Why your current workout routine is bad

Published by Jason Narog on

We all have our favorite workout routines. Some of us go to spin class, some yoga, power lift, or even take a martial art. And these routines get us fit, at least in the context of our sport of skill. It is sports specific training. A runner gets really good at running, a biker gets really good at biking. Each routine develops a specific set of muscles and works a particular energy system of the body. Joggers and cyclists (most commonly) improve their aerobic system while a sprinter improves their anerobic threshold. The jogger or cyclist staying at a consistent speed helps work a particular portion of their energy system by allowing them to improve their body’s conditioning at that pulse range.

But sticking to one discipline or modality does not improve your overall wellbeing. Martial artists who focus only on martial arts do a lot of pushing maneuvers while ignoring the pulling. This can lead to the same forward head rounded shoulders posture seen in office workers. Runners start to develop issues with their lower body from the repetitive motion. Construction workers who are hammering in nails all day even start to develop issues from overuse and holding their bodies in strange positions for hours on end.

So yeah, while your current workout routine is keeping you fit, it is also causing you issues if you are not offsetting your routine with equal and opposite actions. What should the martial artist do? More pull ups, squats and deadlifts. Maybe work in some single leg balance activities and rotational movement patterns as well. Add some core work. This is assuming that cycling or running is already being performed to help with the endurance heart-training portion of the routine.

Side note – When I started adding running to my martial arts routine (which I actually haven’t done in a while) I thought road work meant go out and run a few miles as fast as you possibly can a few times a week. I know Crom published a video I posted in one of my earlier blog posts where he suggests tossing in burpees and pushups to try and change around the intensity of the workout to simulate a fight. Spartan suggests a similar routine for one of their 10-minute run days. But after visiting the UFCPI and hearing Sean Fagan talk about road work in Episode 107 of his podcast I understand road work or cycling to have a different point. It’s to get your heart rate to a specific range and hold it there for awhiles. The awhiles varies depending on the athlete and the range varies depending on your energy system (carbs vs fats.) You are trying to improve specific things with specific actions.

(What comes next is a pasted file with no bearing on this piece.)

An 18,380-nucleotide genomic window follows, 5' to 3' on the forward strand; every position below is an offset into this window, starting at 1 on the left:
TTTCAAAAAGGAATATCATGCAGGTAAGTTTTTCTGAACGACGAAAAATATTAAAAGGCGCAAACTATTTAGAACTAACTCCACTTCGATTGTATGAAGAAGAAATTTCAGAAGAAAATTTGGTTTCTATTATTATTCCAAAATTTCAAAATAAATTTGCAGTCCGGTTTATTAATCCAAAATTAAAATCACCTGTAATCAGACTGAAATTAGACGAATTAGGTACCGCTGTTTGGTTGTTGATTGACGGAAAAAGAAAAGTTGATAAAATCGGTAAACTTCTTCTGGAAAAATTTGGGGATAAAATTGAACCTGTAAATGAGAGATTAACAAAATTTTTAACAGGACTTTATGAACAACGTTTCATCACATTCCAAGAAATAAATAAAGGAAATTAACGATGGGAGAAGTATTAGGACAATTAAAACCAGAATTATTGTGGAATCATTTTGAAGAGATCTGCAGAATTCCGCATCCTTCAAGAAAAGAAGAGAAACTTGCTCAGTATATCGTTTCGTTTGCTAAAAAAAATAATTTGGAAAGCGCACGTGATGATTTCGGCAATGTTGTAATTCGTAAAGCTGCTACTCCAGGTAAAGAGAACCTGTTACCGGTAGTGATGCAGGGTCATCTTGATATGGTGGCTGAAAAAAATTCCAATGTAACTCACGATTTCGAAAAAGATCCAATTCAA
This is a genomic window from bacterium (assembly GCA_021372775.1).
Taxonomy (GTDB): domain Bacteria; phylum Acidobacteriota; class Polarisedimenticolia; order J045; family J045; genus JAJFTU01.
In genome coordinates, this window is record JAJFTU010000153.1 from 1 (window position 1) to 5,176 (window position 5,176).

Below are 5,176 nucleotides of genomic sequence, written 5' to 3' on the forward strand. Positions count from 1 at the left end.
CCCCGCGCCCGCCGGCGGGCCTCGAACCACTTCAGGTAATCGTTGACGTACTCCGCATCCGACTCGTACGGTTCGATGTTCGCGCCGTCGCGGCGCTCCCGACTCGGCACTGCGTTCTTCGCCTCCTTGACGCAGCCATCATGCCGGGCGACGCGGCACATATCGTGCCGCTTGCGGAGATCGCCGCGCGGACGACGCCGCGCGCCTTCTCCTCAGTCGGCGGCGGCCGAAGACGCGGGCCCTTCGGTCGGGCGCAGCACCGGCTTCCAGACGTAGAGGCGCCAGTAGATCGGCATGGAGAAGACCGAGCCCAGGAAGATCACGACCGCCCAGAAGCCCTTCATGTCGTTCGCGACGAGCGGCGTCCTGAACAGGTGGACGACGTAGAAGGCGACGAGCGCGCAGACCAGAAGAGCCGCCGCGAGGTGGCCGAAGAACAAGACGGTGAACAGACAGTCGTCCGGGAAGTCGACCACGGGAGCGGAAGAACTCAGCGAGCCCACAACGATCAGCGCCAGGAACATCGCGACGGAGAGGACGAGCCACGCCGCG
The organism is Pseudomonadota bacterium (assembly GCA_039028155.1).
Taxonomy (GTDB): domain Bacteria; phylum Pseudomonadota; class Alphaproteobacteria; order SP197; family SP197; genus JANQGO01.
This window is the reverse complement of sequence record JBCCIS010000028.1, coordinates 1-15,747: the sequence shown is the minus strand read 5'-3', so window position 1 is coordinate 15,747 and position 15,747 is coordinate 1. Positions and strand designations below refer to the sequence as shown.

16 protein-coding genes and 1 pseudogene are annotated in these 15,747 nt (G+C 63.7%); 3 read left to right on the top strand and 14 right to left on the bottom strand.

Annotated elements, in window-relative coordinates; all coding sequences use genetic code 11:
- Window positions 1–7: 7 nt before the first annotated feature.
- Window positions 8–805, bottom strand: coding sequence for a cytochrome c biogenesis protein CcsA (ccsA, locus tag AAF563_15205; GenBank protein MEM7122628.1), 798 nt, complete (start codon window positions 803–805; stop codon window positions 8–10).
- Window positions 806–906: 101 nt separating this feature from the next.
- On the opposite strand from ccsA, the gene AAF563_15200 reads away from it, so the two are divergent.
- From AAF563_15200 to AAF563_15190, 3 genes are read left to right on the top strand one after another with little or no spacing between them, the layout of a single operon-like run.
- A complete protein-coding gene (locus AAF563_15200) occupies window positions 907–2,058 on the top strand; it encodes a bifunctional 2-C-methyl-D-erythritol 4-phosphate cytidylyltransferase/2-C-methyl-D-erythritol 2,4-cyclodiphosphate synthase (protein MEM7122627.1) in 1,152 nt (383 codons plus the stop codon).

You need a well-rounded workout routine. Train for your sport but offset it with other actions that will keep you healthy and nimble. A runner who constantly suffers from shin splints, runner’s knee, or ankle issues cannot run. Adding in a healthy stretching / yoga routine along with a strength-training program that incorporates in some exercises to help improve the strength / stability of all the surrounding muscles you are not working while running will keep you on task in your sport so you can do what you like doing – training for your sport.

Don’t forget about recuperation either. A vibrating foam roller or sports massage can do wonders for your body. You need to be able to move effectively while training to get the full benefit of the training. If you’re hurt don’t try to do the exercise. On my path to the SFG-1 weekend I was attempting to snatch with busted up blisters on my hand because I was afraid I wasn’t going to get my snatch down correctly in time (I passed the right, failed the left when I stopped at 3 reps due to newly open blisters during testing.)  I would perform swings when my abs were sore from playing around too much with the ab wheel and taught myself (incorrectly) how to swing without engaging my core. You don’t want to teach yourself bad movement patterns. Do the patterns correctly engaging the correct muscles. You’ll strengthen the correct muscle groups and improve your strength, making you more resistant to injury. Bad movement patterns leaves your body in an unbalanced state, increasing the risk for injury. A funky movement pattern in your hip messes up your knee and ankle (and can work upwards towards your back and neck as well.)

TLDR: Find what you are passionate about and work that the majority of the time then find complementary exercises to offset the repetitive nature of that movement. If you do a lot of pushing exercises then go do some pulling exercises on your off days. If your main thing isn’t weight lifting then make sure you do some weight lifting that involves compound movements (squats, deadlifts) so you get the biggest bang for your buck in the shortest amount of time. If your thing is weight lifting toss in some mobility / flexibility work to keep you limber. Then rest, recover, and do it again.